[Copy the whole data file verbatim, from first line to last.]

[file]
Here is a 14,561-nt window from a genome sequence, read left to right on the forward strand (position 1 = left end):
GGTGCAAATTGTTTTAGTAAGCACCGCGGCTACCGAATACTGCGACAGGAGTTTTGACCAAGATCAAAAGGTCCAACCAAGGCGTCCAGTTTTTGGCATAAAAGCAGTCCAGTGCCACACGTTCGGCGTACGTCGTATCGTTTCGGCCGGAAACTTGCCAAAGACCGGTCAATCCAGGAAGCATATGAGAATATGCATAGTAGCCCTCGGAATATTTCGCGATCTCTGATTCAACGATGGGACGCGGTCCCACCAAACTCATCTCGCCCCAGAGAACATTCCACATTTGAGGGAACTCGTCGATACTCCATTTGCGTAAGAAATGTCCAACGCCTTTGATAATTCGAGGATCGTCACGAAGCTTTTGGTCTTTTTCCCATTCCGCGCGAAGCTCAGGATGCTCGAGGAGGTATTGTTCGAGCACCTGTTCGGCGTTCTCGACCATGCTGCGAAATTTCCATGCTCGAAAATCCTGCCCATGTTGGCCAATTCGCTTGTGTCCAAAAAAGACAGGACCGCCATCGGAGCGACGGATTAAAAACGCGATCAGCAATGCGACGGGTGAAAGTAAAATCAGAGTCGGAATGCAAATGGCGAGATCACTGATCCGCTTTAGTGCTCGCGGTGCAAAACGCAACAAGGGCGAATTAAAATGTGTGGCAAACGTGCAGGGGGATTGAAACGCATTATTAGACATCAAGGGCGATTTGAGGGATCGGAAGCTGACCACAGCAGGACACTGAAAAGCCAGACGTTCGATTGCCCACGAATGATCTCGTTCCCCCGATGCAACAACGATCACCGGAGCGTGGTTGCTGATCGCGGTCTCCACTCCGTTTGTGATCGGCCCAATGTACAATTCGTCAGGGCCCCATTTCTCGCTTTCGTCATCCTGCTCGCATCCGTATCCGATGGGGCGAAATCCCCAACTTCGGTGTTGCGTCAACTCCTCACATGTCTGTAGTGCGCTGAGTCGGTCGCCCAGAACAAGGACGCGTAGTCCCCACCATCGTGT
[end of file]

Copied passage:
Here is a 14,561-nt window from a genome sequence, read left to right on the forward strand (position 1 = left end):
GGTGCAAATTGTTTTAGTAAGCACCGCGGCTACCGAATACTGCGACAGGAGTTTTGACCAAGATCAAAAGGTCCAACCAAGGCGTCCAGTTTTTGGCATAAAAGCAGTCCAGTGCCACACGTTCGGCGTACGTCGTATCGTTTCGGCCGGAAACTTGCCAAAGACCGGTCAATCCAGGAAGCATATGAGAATATGCATAGTAGCCCTCGGAATATTTCGCGATCTCTGATTCAACGATGGGACGCGGTCCCACCAAACTCATCTCGCCCCAGAGAACATTCCACATTTGAGGGAACTCGTCGATACTCCATTTGCGTAAGAAATGTCCAACGCCTTTGATAATTCGAGGATCGTCACGAAGCTTTTGGTCTTTTTCCCATTCCGCGCGAAGCTCAGGATGCTCGAGGAGGTATTGTTCGAGCACCTGTTCGGCGTTCTCGACCATGCTGCGAAATTTCCATGCTCGAAAATCCTGCCCATGTTGGCCAATTCGCTTGTGTCCAAAAAAGACAGGACCGCCATCGGAGCGACGGATTAAAAACGCGATCAGCAATGCGACGGGTGAAAGTAAAATCAGAGTCGGAATGCAAATGGCGAGATCACTGATCCGCTTTAGTGCTCGCGGTGCAAAACGCAACAAGGGCGAATTAAAATGTGTGGCAAACGTGCAGGGGGATTGAAACGCATTATTAGACATCAAGGGCGATTTGAGGGATCGGAAGCTGACCACAGCAGGACACTGAAAAGCCAGACGTTCGATTGCCCACGAATGATCTCGTTCCCCCGATGCAACAACGATCACCGGAGCGTGGTTGCTGATCGCGGTCTCCACTCCGTTTGTGATCGGCCCAATGTACAATTCGTCAGGGCCCCATTTCTCGCTTTCGTCATCCTGCTCGCATCCGTATCCGATGGGGCGAAATCCCCAACTTCGGTGTTGCGTCAACTCCTCACATGTCTGTAGTGCGCTGAGTCGGTCGCCCAGAACAAGGACGCGTAGTCCCCACCATCGTGT